• Not engaging in behaviour or actions that are non-conducive to the public good;

If you fail to understand and comply with your duties as a sponsor, you risk the licence being revoked or suspended and the workers who are being sponsored by you may have their visas affected. If your licence is suspended, you will not be able to assign any Certificate of Sponsorship. We set out what will happen in our articles Sponsor Licence Suspended – What To Do Now and Sponsor Licence Suspended – What’s Next?.

Who can be the Key Personnel?

When applying for a sponsor licence, one of the first steps is to know who will undertake the key personnel roles. The organisation will need an Authorising Officer and the person who undertakes this role must be the most senior person in the organisation who is involved in recruitment and is responsible for the activities of all SMS users. Then a Key Contact (main point of contact with the Home Office for any queries) and a Level 1 User (responsible for day-to-day management of the licence and who will access the SMS) will also need to be appointed. These 3 roles can be undertaken by the same person. For more information, please read our post here. Once the licence has been approved, level 2 users can be appointed. 

How will the Home Office assess the sponsor licence application?

The Home Office will check the following when assessing your start-up sponsor licence application:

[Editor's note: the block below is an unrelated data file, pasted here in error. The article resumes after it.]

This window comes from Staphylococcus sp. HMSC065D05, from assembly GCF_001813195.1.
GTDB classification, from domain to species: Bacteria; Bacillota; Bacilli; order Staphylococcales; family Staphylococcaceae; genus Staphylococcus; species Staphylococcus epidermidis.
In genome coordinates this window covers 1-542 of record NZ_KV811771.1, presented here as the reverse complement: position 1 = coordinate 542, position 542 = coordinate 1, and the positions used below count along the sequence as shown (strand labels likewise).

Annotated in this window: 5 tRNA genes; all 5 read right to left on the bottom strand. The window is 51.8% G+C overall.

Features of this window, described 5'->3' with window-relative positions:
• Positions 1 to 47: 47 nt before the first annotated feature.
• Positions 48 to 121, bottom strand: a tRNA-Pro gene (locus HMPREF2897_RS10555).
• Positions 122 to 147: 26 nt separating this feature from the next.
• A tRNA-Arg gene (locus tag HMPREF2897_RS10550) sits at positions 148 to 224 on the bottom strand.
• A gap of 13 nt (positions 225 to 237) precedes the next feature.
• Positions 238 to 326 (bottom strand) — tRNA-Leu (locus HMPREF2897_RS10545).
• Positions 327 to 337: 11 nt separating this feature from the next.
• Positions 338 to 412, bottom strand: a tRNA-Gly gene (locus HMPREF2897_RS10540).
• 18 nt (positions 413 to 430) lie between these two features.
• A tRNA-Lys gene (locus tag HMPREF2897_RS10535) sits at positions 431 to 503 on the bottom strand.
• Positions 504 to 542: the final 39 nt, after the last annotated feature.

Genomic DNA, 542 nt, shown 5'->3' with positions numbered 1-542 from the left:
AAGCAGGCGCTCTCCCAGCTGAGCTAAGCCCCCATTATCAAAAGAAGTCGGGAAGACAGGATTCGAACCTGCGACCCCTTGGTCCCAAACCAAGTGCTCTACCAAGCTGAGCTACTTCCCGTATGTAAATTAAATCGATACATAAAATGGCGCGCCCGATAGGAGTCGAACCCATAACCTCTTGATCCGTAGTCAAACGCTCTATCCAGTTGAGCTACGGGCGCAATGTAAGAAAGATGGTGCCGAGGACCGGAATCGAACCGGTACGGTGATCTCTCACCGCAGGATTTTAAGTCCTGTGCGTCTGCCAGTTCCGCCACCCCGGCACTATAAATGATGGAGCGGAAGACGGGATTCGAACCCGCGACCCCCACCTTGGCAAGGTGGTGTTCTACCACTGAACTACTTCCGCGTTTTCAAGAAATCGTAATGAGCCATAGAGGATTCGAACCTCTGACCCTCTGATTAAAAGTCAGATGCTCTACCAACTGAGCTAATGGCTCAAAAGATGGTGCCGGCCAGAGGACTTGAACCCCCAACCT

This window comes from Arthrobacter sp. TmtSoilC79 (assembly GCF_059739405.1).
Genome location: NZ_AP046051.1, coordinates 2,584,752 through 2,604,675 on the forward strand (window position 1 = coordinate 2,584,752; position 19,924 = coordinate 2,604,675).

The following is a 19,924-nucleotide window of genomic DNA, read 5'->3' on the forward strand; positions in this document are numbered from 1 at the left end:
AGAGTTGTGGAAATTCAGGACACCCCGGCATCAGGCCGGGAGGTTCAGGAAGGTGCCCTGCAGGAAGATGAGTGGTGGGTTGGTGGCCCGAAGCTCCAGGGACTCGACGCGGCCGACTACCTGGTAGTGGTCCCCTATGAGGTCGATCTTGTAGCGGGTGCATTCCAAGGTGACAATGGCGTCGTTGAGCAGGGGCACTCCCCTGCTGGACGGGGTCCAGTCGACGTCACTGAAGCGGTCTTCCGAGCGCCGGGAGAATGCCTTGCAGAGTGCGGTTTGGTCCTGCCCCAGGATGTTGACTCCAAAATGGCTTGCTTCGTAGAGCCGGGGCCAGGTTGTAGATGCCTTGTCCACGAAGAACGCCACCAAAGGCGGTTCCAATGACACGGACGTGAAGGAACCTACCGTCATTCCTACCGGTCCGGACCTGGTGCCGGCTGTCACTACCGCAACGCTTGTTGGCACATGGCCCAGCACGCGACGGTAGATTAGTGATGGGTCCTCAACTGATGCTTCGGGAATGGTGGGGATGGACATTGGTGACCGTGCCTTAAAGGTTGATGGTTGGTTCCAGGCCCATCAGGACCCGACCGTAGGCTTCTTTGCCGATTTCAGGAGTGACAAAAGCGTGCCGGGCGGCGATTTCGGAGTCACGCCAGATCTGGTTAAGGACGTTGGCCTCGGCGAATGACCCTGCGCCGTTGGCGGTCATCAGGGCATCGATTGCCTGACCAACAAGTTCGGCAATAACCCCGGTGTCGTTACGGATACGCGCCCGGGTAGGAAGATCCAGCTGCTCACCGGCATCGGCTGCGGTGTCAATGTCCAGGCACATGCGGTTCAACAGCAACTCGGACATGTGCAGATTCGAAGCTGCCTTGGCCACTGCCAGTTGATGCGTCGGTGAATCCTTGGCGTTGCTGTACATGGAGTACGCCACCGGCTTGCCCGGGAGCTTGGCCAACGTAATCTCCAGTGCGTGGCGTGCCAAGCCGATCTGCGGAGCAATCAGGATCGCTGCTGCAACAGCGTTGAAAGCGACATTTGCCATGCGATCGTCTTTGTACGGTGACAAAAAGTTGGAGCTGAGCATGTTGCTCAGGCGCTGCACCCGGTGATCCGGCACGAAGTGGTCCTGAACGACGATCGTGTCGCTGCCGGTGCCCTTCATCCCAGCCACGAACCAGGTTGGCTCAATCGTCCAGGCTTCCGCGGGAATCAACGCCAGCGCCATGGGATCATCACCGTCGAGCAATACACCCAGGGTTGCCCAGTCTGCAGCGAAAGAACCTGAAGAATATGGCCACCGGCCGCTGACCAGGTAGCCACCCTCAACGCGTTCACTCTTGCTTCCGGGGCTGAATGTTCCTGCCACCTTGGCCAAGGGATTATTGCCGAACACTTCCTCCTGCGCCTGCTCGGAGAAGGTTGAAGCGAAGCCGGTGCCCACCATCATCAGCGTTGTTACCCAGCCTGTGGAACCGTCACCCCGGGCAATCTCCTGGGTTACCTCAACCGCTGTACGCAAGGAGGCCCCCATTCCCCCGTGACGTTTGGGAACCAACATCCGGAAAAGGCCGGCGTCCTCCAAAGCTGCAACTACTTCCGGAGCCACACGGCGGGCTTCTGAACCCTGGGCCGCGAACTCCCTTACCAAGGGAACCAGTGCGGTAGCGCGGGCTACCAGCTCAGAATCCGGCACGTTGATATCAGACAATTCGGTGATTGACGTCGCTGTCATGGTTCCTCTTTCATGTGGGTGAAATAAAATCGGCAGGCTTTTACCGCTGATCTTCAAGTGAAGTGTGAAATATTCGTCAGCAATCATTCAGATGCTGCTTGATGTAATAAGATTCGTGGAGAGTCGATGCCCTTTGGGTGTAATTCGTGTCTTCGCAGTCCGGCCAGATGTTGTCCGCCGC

• Whether there is a human resource system in place to meet your sponsor duties;
  • Whether they are able to conduct an immediate and unannounced compliance check to ensure sponsor duties are being complied with;
  • Whether there is any evidence of previous non-compliance by you;
  • Whether your organisation is able to offer the genuine employment;
  • That the job meets the correct skilled level and salary requirements as set out in the Immigration Rules; 
  • Whether any of the key personnel within the business have an unspent criminal convictions for a relevant offence;

The standard processing time for skilled worker sponsor licence applications is up to 8 weeks. For the application to be processed within 10 working days, a priority service for a fee of £500.00 may be available.

Contact Our Immigration Barristers

For expert advice and assistance in relation to a Sponsor Licence application or a Skilled Worker application, contact our  immigration barristers in London on 0203 617 9173 or via the enquiry form below.